But more needs to be done.  4-year institutions need to:

  1. Reach out to prospective transfer students while they are still enrolled in community college. The goals are two-fold: To ensure that community college students feel confident that the 4-year institutions will welcome them, and to make certain that they receive accurate information about the transfer process, deadlines, and degree requirements.
  2. Offer orientation and advising sessions targeted at transfer students. It is especially important that all transfer students receive a detailed degree plan – a roadmap of courses required to earn a bachelor’s degree in their preferred major. Transfer students need to know about important deadlines and available support services.
  3. Make entry into specific majors as seamless as possible. Departments need to establish clear policies about admission into a particular major as well as which courses will and will not count toward that major.  To the extent possible, departments need to expedite evaluation of transfer credits and to recommend courses that students might take in community college to prepare for their major.
  4. Address adjustment issues. To address transfer shock, a 4-year institution might offer summer boot camps or “bridge” courses or supplemental instruction to ease the transition into upper division courses with high DFW rates. 

To foster a sense of belonging, the 4-year institution should sponsor welcome events, orientations, and other programming aimed specifically at transfer students. It might also consider peer and faculty mentoring and engagement programs similar to that offered to native freshmen, including, study skills workshops, experiential learning opportunities, and extracurricular activities.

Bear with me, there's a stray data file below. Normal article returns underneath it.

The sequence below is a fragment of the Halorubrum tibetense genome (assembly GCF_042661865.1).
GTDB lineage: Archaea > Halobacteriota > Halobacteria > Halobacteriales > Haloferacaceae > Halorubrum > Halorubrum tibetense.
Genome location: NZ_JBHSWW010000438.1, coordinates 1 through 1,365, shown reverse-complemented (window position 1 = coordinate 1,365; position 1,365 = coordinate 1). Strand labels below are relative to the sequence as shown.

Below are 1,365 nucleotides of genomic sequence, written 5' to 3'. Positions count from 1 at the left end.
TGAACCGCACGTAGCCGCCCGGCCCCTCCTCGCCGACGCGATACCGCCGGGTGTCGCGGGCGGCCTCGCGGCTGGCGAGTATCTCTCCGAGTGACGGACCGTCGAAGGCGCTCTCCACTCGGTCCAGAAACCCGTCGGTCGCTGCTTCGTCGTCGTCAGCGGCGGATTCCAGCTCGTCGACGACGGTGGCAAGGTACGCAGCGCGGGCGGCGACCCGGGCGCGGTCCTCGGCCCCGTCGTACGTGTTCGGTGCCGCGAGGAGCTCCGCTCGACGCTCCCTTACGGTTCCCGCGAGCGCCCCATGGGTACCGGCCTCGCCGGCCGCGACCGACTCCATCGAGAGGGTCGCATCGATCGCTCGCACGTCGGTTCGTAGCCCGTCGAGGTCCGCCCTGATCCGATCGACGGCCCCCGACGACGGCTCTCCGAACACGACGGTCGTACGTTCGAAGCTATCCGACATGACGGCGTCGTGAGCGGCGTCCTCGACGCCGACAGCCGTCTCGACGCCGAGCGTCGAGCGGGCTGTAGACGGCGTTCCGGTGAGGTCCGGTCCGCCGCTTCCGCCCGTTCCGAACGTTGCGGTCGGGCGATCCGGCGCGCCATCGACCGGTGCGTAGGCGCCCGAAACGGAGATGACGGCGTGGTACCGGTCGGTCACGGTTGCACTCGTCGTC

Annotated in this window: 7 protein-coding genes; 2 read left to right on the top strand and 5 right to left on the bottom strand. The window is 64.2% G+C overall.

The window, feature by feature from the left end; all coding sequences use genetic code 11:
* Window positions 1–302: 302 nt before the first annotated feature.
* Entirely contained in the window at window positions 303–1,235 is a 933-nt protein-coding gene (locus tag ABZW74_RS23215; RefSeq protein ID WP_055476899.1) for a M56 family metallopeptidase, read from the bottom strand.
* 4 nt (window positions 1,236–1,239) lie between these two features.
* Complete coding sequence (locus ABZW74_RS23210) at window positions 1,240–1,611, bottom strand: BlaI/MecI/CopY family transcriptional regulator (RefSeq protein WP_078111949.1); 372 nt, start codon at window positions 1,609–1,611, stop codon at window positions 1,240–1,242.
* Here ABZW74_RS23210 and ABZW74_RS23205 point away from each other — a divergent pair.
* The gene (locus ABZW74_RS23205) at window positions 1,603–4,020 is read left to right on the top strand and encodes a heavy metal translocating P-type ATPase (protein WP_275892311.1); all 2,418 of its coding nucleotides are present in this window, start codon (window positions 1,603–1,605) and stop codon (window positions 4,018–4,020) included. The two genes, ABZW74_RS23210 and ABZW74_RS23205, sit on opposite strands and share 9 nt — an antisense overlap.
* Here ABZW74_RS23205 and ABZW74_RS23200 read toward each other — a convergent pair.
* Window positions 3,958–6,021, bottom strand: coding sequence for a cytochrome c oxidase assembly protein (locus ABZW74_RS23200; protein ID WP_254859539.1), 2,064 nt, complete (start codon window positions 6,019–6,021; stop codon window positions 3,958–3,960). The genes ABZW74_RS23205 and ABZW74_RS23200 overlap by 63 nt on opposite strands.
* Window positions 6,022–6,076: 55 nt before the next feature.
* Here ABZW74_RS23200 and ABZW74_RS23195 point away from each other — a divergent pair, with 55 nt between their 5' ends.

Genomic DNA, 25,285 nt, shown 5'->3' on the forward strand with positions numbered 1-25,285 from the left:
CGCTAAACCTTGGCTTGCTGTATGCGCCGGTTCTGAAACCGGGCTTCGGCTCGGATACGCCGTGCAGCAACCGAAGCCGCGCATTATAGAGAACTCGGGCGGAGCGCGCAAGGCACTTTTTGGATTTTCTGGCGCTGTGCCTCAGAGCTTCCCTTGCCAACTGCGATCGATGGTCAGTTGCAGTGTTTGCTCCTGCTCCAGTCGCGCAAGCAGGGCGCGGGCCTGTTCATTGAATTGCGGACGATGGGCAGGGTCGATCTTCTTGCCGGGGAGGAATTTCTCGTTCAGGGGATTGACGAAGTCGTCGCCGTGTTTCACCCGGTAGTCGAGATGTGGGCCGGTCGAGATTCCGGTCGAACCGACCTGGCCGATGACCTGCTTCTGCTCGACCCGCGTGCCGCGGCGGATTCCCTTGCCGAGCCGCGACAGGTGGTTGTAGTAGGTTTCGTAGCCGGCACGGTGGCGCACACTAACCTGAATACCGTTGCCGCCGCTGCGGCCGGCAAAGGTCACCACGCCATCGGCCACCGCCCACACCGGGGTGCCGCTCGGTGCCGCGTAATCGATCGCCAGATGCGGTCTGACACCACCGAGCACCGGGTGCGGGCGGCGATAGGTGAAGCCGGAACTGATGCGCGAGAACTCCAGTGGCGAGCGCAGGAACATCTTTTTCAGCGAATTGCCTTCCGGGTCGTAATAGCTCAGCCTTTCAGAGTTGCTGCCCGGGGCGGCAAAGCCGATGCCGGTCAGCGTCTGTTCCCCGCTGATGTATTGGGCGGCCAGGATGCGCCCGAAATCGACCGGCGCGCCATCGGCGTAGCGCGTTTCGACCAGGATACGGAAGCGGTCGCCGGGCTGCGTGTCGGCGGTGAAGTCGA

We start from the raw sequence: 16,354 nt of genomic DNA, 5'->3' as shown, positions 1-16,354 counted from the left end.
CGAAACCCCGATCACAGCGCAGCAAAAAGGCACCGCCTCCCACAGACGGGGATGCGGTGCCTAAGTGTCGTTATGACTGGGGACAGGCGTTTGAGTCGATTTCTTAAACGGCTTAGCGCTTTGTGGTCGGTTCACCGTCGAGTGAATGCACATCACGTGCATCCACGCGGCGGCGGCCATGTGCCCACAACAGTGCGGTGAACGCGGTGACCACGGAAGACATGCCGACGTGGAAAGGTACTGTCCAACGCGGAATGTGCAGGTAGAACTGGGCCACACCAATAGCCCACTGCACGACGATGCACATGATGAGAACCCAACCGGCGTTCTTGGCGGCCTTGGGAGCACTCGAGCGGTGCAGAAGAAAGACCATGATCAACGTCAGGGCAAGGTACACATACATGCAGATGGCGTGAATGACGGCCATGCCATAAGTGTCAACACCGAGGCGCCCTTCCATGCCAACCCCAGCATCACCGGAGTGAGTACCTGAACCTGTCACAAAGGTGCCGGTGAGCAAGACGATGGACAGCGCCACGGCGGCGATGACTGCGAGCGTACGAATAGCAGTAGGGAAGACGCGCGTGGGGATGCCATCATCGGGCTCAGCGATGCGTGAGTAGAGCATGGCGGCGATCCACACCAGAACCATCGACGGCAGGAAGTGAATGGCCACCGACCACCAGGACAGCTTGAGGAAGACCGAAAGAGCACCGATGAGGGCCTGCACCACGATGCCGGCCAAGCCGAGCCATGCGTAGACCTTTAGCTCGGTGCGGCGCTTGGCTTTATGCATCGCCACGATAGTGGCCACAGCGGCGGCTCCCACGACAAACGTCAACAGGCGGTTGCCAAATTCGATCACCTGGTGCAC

Bias against transfer students persists, even though there are many reasons to believe that such students are more determined, diligent, and tenacious, on average, than those who start out a 4-year school. They are also more diverse, along every dimension, and are often more mature, bringing a wide range of life experiences (as veterans, parents, and jobholders) to their studies.

There are, of course, faculty at bachelor degree granting institutions who assume that community college courses are less rigorous and that transfer students are less well prepared and less academically capable. It is certainly the case that students who start out at more selective schools tend to benefit from more from more opportunities for lab work, research, and participation in student organizations, as well as the power of peers to influence on educational outcomes and from alumni networks.  However, it is not at all clear that institutional prestige and reputation equate with pedagogical quality.

Our 4-year campuses need to encourage a new attitude. Faculty, administrators, and staff must remember that most students attend community colleges because these institutions are less expensive, more readily accessible, and better accommodate those with complicated lives.  

Those of us at 4-year institutions need to ask ourselves: If we only have two years (on average) to serve transfer students, what can we do to ensure that connect with the college, take part in the co-curricular and extracurricular activities that undergird the 4-year college experience, and become successful graduates and engaged alumni?

Steven Mintz is special advisor to the President of Hunter College for student success and strategic initiatives.

Next Story

More from Higher Ed Gamma